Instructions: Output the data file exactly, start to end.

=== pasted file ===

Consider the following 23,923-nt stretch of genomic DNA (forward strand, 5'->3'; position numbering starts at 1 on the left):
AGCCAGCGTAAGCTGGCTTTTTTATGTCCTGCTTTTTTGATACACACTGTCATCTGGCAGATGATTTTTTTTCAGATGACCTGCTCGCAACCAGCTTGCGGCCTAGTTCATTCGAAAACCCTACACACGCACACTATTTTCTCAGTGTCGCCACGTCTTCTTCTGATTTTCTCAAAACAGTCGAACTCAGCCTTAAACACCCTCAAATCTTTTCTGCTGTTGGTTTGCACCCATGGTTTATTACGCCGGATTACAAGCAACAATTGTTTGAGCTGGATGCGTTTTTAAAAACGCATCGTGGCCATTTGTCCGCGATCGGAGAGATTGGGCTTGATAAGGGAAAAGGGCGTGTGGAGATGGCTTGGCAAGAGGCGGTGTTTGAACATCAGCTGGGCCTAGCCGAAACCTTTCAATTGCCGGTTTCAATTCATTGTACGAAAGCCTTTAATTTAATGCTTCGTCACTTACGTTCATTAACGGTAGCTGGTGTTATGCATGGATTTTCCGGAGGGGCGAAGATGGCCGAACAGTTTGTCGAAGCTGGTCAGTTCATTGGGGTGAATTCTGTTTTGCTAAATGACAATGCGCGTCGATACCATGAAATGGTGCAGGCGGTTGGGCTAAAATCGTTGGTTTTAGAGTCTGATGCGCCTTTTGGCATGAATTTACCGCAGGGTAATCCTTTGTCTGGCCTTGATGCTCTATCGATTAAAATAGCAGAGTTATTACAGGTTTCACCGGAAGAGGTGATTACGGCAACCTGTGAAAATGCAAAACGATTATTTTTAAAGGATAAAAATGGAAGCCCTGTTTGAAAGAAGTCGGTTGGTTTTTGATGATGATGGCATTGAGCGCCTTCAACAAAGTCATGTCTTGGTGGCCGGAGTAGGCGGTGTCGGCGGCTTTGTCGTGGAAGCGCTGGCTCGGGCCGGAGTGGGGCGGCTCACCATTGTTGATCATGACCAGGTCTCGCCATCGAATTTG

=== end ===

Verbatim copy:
Consider the following 23,923-nt stretch of genomic DNA (forward strand, 5'->3'; position numbering starts at 1 on the left):
AGCCAGCGTAAGCTGGCTTTTTTATGTCCTGCTTTTTTGATACACACTGTCATCTGGCAGATGATTTTTTTTCAGATGACCTGCTCGCAACCAGCTTGCGGCCTAGTTCATTCGAAAACCCTACACACGCACACTATTTTCTCAGTGTCGCCACGTCTTCTTCTGATTTTCTCAAAACAGTCGAACTCAGCCTTAAACACCCTCAAATCTTTTCTGCTGTTGGTTTGCACCCATGGTTTATTACGCCGGATTACAAGCAACAATTGTTTGAGCTGGATGCGTTTTTAAAAACGCATCGTGGCCATTTGTCCGCGATCGGAGAGATTGGGCTTGATAAGGGAAAAGGGCGTGTGGAGATGGCTTGGCAAGAGGCGGTGTTTGAACATCAGCTGGGCCTAGCCGAAACCTTTCAATTGCCGGTTTCAATTCATTGTACGAAAGCCTTTAATTTAATGCTTCGTCACTTACGTTCATTAACGGTAGCTGGTGTTATGCATGGATTTTCCGGAGGGGCGAAGATGGCCGAACAGTTTGTCGAAGCTGGTCAGTTCATTGGGGTGAATTCTGTTTTGCTAAATGACAATGCGCGTCGATACCATGAAATGGTGCAGGCGGTTGGGCTAAAATCGTTGGTTTTAGAGTCTGATGCGCCTTTTGGCATGAATTTACCGCAGGGTAATCCTTTGTCTGGCCTTGATGCTCTATCGATTAAAATAGCAGAGTTATTACAGGTTTCACCGGAAGAGGTGATTACGGCAACCTGTGAAAATGCAAAACGATTATTTTTAAAGGATAAAAATGGAAGCCCTGTTTGAAAGAAGTCGGTTGGTTTTTGATGATGATGGCATTGAGCGCCTTCAACAAAGTCATGTCTTGGTGGCCGGAGTAGGCGGTGTCGGCGGCTTTGTCGTGGAAGCGCTGGCTCGGGCCGGAGTGGGGCGGCTCACCATTGTTGATCATGACCAGGTCTCGCCATCGAATTTG